Go Daddy Ad Drives Huge Traffic Spike

Data from content delivery provider Akamai shows an enormous spike in Internet traffic late in the fourth quarter of Sunday’s Super Bowl, and domain registrar Go Daddy says the burst of traffic was tied to its ad spot during the two-minute warning. That’s the moment at which Akamai’s Net Usage Index surged to nearly double its highest previous level during the big game.

Go Daddy has become one of the most recognized advertisers in recent Super Bowls with its trademark “edgy” commercials. The Scottsdale, Ariz. company has cultivated controversies about whether its ads would meet network standards, driving traffic to its web site to “see more”  in unrated “Internet-Only” versions.

“Everything came together beautifully this year,” said Go Daddy CEO and founder Bob Parsons. “We had a tremendous surge in Web traffic, sustained the spike, converted new customers and shot overall sales off the chart. This is a textbook Super Bowl campaign for Go Daddy.”

As usual, the ads were roundly panned by critics, but Parsons says the visits from voyeuristic TV watchers translate into new sales of domains and web hosting products. “We signed up more new customers than any other Super Bowl Sunday in our six year history and set a sales record too.”

The Super Bowl ads have been a factor in the phenomenal growth of Go Daddy, which hosts more sites than any other hosting company in the world, manages more than 39 million domains and has 7.5 million customers. It is the best known brand in the booming domain industry, largely through a promotional strategy that has blended high-profile ad campaigns with savvy use of new media, including blogs and podcasts.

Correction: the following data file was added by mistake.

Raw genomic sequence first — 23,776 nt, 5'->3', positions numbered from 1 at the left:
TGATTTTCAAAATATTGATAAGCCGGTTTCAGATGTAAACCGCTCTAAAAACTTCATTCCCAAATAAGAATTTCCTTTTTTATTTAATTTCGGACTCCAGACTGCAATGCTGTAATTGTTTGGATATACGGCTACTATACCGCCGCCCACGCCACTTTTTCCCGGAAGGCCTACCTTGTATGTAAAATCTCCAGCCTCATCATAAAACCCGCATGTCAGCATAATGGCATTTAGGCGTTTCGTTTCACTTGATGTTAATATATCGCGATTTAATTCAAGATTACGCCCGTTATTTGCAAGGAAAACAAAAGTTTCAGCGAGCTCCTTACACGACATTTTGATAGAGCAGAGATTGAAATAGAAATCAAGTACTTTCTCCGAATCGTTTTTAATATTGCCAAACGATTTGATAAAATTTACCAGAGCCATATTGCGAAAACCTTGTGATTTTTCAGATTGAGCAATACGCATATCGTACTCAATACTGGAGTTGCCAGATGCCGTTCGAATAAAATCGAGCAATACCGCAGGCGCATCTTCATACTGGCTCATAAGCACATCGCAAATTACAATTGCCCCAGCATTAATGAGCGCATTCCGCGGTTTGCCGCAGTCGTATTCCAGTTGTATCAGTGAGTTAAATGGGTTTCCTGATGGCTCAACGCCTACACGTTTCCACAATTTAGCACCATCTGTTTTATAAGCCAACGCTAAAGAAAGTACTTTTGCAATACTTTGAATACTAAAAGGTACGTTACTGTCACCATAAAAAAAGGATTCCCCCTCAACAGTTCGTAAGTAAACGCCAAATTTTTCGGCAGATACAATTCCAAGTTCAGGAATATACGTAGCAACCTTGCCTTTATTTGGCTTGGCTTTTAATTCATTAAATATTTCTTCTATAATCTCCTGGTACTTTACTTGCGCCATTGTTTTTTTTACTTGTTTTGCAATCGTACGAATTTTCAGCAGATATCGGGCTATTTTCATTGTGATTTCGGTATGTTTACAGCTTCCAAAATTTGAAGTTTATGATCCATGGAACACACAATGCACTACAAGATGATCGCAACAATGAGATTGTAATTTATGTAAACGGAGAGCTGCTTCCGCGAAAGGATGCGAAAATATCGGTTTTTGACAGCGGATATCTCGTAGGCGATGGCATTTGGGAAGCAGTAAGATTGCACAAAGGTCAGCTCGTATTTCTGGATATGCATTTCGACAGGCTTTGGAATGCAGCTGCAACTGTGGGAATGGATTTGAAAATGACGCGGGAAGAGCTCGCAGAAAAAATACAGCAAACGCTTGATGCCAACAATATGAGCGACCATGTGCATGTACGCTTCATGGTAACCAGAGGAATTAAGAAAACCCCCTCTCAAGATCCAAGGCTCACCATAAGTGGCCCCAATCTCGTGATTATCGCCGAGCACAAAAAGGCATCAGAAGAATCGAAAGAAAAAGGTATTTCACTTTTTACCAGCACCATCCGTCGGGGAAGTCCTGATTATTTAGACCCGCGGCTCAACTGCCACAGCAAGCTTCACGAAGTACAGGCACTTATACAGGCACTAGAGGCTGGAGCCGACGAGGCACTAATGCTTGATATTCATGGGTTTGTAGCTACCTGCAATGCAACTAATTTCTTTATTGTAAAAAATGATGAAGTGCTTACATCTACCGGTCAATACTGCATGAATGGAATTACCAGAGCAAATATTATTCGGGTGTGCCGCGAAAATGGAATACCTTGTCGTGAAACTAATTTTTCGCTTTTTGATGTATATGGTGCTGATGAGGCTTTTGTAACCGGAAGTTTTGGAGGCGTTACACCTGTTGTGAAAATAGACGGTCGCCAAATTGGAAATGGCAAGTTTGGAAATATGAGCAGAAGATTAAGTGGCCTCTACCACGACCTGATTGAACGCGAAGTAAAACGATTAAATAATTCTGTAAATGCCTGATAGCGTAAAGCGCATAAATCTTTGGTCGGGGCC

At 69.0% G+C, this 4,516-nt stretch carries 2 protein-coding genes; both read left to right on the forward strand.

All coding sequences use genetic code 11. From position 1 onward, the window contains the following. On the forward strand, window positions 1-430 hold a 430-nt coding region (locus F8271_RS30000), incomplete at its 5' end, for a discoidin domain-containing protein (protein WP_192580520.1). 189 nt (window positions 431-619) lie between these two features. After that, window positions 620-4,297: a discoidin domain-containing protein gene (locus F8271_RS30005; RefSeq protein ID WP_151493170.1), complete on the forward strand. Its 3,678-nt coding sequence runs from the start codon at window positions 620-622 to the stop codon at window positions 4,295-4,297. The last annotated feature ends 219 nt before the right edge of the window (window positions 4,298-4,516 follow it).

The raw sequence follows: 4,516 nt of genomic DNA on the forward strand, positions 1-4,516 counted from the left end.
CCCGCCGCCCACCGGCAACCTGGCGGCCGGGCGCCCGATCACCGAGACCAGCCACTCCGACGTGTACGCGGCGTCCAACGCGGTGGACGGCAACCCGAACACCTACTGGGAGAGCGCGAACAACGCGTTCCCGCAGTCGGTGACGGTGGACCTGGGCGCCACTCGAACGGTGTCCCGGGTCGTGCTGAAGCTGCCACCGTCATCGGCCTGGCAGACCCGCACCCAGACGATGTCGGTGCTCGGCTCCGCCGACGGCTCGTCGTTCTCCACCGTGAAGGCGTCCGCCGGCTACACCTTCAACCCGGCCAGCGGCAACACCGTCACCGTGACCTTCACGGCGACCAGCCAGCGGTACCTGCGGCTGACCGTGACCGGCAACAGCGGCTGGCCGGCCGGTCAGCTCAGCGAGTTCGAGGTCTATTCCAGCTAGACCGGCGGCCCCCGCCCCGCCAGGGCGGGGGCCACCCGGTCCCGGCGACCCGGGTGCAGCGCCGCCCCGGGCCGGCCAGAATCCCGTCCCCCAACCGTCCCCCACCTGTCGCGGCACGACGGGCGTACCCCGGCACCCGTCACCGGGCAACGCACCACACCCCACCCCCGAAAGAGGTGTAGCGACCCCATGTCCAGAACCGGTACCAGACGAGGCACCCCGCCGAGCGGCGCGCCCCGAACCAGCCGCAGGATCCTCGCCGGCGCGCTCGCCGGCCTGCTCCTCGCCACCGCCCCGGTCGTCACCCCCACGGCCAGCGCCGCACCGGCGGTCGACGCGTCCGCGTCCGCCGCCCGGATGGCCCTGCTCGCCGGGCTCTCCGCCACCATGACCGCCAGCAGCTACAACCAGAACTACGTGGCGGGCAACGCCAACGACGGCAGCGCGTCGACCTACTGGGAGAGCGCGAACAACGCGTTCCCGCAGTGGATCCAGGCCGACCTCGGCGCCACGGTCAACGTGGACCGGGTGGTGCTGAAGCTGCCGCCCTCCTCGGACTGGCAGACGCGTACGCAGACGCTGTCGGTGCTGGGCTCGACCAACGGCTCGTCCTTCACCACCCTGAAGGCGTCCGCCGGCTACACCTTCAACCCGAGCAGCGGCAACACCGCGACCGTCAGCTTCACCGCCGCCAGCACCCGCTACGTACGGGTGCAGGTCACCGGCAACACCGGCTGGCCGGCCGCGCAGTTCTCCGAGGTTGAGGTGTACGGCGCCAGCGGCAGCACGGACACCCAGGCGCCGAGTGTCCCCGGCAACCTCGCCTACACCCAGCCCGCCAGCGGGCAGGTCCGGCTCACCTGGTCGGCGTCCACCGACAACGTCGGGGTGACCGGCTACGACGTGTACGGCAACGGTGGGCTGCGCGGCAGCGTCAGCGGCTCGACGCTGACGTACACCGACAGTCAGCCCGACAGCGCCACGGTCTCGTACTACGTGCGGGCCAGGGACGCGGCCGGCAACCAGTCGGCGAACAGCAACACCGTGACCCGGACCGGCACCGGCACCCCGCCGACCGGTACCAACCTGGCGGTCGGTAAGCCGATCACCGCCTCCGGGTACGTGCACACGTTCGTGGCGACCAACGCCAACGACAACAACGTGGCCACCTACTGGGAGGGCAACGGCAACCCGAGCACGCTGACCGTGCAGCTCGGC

Go Daddy’s breakthrough moment came in 2005, when its provocative Super Bowl commercial featuring WWE diva Candice Michelle generated controversy. After the ad aired in the first quarter, NFL executives pressured Fox to cancel a scheduled second showing of the company’s edgy commercial. The broadcast monitoring firm MultiVision estimated that the Super Bowl controversy supplied Go Daddy with the equivalent of $11.7 million in free publicity. Go Daddy saw a huge surge in domain registrations in 2005.

See NewTeeVee for additional coverage of Internet traffic data related to Super Bowl advertising.

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About the Author

Rich Miller is the founder and editor at large of Data Center Knowledge, and has been reporting on the data center sector since 2000. He has tracked the growing impact of high-density computing on the power and cooling of data centers, and the resulting push for improved energy efficiency in these facilities.

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  1. Andrew Peeker

    What GoDaddy fails to tell you is that they need this annual spike in new customer traffic to stem the bleeding of customers walking out the door the rest of the year due to poor service and lousy products. Search Twitter for "GoDaddy" and you'll see the huge number of dissatisfied customers. If they didn't spend the money on the Super Bowl ads, we'd see the cmpany shrink pretty fast.